An aspect of the war that has not been neglected, however, is one that is widely revered as Canada's most important literary contribution to it. McCrae's "In Flanders Fields," composed at the front during the Second Battle of Ypres in May of 1915, was first published in Punch magazine in December of that year. McCrae famously wrote the poem after presiding over the funeral of his friend, Lt. Alexis Helmer, who had been killed in action; McCrae himself would die of illness contracted in the field in January of 1918. Fittingly or not, it remains the only poem for which McCrae is now known: “In Flanders Fields” proved an immediate international success, and its reputation has grown to staggering dimensions over the course of the intervening century. Nancy Holmes has astutely described the ominous rondeau as "Canada's official poem," and there is considerable truth to this; there is scarcely a Canadian citizen who does not know at least some of it by heart, and it stands with equal gravity alongside the words of Rudyard Kipling and Laurence Binyon that join McCrae's work in forming the poetical matrix of each year's Remembrance Day ceremonies throughout Canada. Odd as it may sound, a poetics of Remembrance Day is necessary; the ceremonies are built around such reverent metrical expressions, with poems and hymns being intoned side by side and without relevant (or even needful) distinction being made between them. The war's memory has become as much literary as historical, with each figuration of it offering a different approach to uncovering the "truth about the war."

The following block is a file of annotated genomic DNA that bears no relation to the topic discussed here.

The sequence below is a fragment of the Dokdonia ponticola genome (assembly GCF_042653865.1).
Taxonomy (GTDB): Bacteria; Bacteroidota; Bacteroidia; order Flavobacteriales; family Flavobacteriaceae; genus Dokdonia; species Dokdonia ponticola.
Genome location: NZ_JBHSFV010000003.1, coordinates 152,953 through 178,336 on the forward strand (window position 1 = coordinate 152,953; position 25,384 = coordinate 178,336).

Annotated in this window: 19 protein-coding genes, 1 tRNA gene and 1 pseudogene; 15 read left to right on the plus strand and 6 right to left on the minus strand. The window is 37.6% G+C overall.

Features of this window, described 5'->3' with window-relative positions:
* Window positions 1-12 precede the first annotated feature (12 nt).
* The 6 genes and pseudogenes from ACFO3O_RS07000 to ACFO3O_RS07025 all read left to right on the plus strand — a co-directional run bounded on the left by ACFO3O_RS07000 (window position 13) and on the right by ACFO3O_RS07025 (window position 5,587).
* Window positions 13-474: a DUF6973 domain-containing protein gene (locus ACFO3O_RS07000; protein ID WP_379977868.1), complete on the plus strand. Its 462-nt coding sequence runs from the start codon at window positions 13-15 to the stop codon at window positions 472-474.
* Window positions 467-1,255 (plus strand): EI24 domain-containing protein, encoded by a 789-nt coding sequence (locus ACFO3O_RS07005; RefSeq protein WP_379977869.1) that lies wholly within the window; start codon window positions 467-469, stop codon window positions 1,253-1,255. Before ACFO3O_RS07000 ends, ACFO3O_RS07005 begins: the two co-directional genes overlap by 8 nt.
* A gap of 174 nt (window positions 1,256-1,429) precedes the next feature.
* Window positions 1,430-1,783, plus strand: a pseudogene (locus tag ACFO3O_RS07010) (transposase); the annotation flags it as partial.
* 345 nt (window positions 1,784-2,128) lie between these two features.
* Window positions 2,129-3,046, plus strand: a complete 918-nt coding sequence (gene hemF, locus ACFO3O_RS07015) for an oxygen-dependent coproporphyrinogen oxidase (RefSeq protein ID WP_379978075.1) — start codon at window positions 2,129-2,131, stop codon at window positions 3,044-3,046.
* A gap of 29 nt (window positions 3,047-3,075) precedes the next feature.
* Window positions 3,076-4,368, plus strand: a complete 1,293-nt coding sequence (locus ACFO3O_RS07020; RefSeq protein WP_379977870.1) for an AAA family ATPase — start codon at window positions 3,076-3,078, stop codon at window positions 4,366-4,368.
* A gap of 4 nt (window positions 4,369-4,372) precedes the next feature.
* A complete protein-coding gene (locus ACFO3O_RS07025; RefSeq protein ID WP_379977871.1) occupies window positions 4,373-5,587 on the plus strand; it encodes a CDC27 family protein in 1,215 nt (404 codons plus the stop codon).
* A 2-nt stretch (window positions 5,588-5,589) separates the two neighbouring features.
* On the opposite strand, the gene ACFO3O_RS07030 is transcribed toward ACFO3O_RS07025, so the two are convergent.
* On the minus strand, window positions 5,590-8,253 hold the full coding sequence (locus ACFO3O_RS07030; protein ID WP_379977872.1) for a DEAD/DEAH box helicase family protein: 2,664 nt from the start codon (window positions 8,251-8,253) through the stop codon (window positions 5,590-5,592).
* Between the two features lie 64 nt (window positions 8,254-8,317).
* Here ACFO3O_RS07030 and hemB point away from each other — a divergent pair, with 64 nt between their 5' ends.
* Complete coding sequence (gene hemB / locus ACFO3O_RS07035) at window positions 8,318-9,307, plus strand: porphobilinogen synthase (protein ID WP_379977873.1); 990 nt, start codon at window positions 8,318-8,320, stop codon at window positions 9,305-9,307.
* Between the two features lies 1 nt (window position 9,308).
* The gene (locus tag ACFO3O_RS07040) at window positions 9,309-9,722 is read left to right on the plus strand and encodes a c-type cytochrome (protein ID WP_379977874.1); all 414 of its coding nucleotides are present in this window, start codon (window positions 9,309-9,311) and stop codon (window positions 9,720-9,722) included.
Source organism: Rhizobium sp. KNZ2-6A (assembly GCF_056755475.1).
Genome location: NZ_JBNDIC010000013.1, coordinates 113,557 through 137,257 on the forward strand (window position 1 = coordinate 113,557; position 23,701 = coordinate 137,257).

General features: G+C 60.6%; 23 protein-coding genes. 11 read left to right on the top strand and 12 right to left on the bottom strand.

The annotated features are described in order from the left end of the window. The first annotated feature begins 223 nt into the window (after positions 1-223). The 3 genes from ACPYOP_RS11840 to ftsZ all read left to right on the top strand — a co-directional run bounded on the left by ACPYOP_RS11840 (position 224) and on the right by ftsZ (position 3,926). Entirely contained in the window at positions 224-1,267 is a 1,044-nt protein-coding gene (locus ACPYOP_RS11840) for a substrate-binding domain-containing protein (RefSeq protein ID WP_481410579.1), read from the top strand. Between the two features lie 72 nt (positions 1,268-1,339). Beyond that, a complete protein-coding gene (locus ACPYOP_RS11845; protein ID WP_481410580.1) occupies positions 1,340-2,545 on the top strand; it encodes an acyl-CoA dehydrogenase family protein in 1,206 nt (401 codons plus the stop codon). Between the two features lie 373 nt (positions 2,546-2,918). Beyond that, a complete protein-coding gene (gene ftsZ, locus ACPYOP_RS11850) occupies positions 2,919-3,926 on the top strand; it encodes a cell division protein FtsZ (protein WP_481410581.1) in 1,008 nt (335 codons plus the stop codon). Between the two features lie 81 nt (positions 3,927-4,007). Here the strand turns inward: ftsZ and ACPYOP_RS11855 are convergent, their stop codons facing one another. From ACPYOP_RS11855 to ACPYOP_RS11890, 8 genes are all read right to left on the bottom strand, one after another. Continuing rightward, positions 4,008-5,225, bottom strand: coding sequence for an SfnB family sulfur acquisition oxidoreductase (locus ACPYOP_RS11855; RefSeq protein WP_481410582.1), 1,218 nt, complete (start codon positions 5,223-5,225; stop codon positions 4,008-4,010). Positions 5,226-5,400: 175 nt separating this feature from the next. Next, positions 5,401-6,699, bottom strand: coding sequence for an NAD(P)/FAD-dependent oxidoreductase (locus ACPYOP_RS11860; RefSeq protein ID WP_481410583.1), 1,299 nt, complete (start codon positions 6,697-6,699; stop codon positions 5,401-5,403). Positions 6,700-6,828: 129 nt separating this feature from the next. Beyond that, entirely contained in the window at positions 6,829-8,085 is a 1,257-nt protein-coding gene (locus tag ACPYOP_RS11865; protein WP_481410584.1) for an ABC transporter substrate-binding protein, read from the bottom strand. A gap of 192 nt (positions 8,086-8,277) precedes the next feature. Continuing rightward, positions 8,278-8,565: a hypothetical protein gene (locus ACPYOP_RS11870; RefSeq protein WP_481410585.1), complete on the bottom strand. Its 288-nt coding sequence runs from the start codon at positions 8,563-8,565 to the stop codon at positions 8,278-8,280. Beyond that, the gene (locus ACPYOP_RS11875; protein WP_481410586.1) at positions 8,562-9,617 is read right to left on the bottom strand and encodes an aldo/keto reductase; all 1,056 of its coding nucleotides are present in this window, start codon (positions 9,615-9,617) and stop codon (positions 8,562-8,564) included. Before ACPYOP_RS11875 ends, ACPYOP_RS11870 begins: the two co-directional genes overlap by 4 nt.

Just what that "truth about the war" is, however, remains thoroughly contentious, and the role of McCrae's poem in illuminating it equally so. Is it a paean to those few brief moments of peace and beauty—like "the larks, [that] still bravely singing, fly"—that can punctuate the landscape of war? A lament for the dead, who "Short days ago,” “lived, felt dawn, saw sunset glow, / Loved and were loved?" Or is it an urgent exhortation—as some critics suggest (and, perhaps, fear)—that the war should not simply end, but be waged until the "quarrel with the foe" is avenged and the dead can finally sleep? It is all of these and more, and this spirit of multiple perspectives and concerns animates Betts’ volume.